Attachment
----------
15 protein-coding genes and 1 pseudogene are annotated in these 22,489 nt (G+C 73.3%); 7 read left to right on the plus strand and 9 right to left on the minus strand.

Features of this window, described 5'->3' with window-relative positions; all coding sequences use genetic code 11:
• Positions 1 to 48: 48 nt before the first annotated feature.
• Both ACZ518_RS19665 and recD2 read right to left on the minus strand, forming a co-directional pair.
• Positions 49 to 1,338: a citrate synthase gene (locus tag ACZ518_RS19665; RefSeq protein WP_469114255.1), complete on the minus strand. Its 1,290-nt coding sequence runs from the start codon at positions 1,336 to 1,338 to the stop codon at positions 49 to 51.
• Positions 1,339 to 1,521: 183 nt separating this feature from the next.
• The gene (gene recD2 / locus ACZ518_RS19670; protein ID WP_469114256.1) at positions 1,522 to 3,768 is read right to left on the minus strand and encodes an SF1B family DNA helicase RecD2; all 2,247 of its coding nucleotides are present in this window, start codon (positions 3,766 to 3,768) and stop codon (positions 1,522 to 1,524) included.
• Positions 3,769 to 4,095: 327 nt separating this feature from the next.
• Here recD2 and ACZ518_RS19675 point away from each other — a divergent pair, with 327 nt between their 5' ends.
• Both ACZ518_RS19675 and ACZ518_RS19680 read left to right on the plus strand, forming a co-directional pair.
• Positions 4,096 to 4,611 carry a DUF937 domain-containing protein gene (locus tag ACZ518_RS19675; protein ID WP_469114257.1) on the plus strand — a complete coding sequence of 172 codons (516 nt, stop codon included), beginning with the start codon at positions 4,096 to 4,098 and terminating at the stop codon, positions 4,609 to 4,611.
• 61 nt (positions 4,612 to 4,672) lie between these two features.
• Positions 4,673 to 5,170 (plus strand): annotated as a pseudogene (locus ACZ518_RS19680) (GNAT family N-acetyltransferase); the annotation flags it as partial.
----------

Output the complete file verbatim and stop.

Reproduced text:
15 protein-coding genes and 1 pseudogene are annotated in these 22,489 nt (G+C 73.3%); 7 read left to right on the plus strand and 9 right to left on the minus strand.

Features of this window, described 5'->3' with window-relative positions; all coding sequences use genetic code 11:
• Positions 1 to 48: 48 nt before the first annotated feature.
• Both ACZ518_RS19665 and recD2 read right to left on the minus strand, forming a co-directional pair.
• Positions 49 to 1,338: a citrate synthase gene (locus tag ACZ518_RS19665; RefSeq protein WP_469114255.1), complete on the minus strand. Its 1,290-nt coding sequence runs from the start codon at positions 1,336 to 1,338 to the stop codon at positions 49 to 51.
• Positions 1,339 to 1,521: 183 nt separating this feature from the next.
• The gene (gene recD2 / locus ACZ518_RS19670; protein ID WP_469114256.1) at positions 1,522 to 3,768 is read right to left on the minus strand and encodes an SF1B family DNA helicase RecD2; all 2,247 of its coding nucleotides are present in this window, start codon (positions 3,766 to 3,768) and stop codon (positions 1,522 to 1,524) included.
• Positions 3,769 to 4,095: 327 nt separating this feature from the next.
• Here recD2 and ACZ518_RS19675 point away from each other — a divergent pair, with 327 nt between their 5' ends.
• Both ACZ518_RS19675 and ACZ518_RS19680 read left to right on the plus strand, forming a co-directional pair.
• Positions 4,096 to 4,611 carry a DUF937 domain-containing protein gene (locus tag ACZ518_RS19675; protein ID WP_469114257.1) on the plus strand — a complete coding sequence of 172 codons (516 nt, stop codon included), beginning with the start codon at positions 4,096 to 4,098 and terminating at the stop codon, positions 4,609 to 4,611.
• 61 nt (positions 4,612 to 4,672) lie between these two features.
• Positions 4,673 to 5,170 (plus strand): annotated as a pseudogene (locus ACZ518_RS19680) (GNAT family N-acetyltransferase); the annotation flags it as partial.